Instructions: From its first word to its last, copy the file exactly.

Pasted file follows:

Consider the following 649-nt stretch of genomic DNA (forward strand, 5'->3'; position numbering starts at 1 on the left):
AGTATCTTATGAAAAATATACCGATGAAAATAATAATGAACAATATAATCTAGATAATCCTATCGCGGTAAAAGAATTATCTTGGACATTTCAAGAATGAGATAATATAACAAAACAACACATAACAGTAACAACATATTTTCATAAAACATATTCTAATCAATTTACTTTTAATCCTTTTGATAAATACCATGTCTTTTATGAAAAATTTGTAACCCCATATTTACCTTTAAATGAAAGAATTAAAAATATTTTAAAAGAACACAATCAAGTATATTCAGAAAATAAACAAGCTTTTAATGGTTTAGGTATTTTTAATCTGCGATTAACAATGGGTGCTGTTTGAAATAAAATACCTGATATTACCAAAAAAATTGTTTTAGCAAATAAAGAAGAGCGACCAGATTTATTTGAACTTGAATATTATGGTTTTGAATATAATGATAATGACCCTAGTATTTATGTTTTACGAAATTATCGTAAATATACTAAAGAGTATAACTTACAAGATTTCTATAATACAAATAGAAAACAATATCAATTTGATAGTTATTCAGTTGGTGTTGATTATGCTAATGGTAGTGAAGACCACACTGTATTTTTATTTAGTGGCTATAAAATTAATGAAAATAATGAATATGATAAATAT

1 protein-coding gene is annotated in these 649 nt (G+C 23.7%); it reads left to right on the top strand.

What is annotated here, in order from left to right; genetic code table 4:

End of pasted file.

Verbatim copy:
Consider the following 649-nt stretch of genomic DNA (forward strand, 5'->3'; position numbering starts at 1 on the left):
AGTATCTTATGAAAAATATACCGATGAAAATAATAATGAACAATATAATCTAGATAATCCTATCGCGGTAAAAGAATTATCTTGGACATTTCAAGAATGAGATAATATAACAAAACAACACATAACAGTAACAACATATTTTCATAAAACATATTCTAATCAATTTACTTTTAATCCTTTTGATAAATACCATGTCTTTTATGAAAAATTTGTAACCCCATATTTACCTTTAAATGAAAGAATTAAAAATATTTTAAAAGAACACAATCAAGTATATTCAGAAAATAAACAAGCTTTTAATGGTTTAGGTATTTTTAATCTGCGATTAACAATGGGTGCTGTTTGAAATAAAATACCTGATATTACCAAAAAAATTGTTTTAGCAAATAAAGAAGAGCGACCAGATTTATTTGAACTTGAATATTATGGTTTTGAATATAATGATAATGACCCTAGTATTTATGTTTTACGAAATTATCGTAAATATACTAAAGAGTATAACTTACAAGATTTCTATAATACAAATAGAAAACAATATCAATTTGATAGTTATTCAGTTGGTGTTGATTATGCTAATGGTAGTGAAGACCACACTGTATTTTTATTTAGTGGCTATAAAATTAATGAAAATAATGAATATGATAAATAT

1 protein-coding gene is annotated in these 649 nt (G+C 23.7%); it reads left to right on the top strand.

What is annotated here, in order from left to right; genetic code table 4: